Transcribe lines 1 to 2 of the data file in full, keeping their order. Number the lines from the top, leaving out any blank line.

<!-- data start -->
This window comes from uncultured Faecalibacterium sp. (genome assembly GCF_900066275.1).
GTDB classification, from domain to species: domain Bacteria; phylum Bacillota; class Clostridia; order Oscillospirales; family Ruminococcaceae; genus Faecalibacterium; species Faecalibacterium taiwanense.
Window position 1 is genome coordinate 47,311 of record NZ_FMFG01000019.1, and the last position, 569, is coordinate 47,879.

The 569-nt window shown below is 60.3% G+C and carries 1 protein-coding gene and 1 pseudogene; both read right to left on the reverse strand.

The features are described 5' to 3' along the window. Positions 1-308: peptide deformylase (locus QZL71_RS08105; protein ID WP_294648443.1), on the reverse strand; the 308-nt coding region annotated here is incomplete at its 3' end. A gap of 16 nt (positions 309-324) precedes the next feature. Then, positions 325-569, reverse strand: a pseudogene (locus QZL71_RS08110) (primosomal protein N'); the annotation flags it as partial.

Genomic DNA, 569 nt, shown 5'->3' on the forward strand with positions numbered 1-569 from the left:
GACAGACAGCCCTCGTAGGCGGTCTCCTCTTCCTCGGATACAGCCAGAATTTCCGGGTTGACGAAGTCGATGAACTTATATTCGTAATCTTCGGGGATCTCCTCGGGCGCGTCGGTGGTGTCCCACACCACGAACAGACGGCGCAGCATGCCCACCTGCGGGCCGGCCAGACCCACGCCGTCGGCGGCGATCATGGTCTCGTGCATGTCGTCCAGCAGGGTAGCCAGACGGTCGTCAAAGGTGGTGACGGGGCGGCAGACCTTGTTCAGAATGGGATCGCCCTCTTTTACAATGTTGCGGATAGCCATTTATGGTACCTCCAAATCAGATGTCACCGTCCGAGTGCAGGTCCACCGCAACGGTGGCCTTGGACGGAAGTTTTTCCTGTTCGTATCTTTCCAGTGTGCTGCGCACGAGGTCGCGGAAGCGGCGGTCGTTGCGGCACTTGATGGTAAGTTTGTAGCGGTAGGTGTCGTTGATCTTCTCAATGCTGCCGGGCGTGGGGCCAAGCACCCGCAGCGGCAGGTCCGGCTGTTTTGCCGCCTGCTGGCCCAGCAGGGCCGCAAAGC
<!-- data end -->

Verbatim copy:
This window comes from uncultured Faecalibacterium sp. (genome assembly GCF_900066275.1).
GTDB classification, from domain to species: domain Bacteria; phylum Bacillota; class Clostridia; order Oscillospirales; family Ruminococcaceae; genus Faecalibacterium; species Faecalibacterium taiwanense.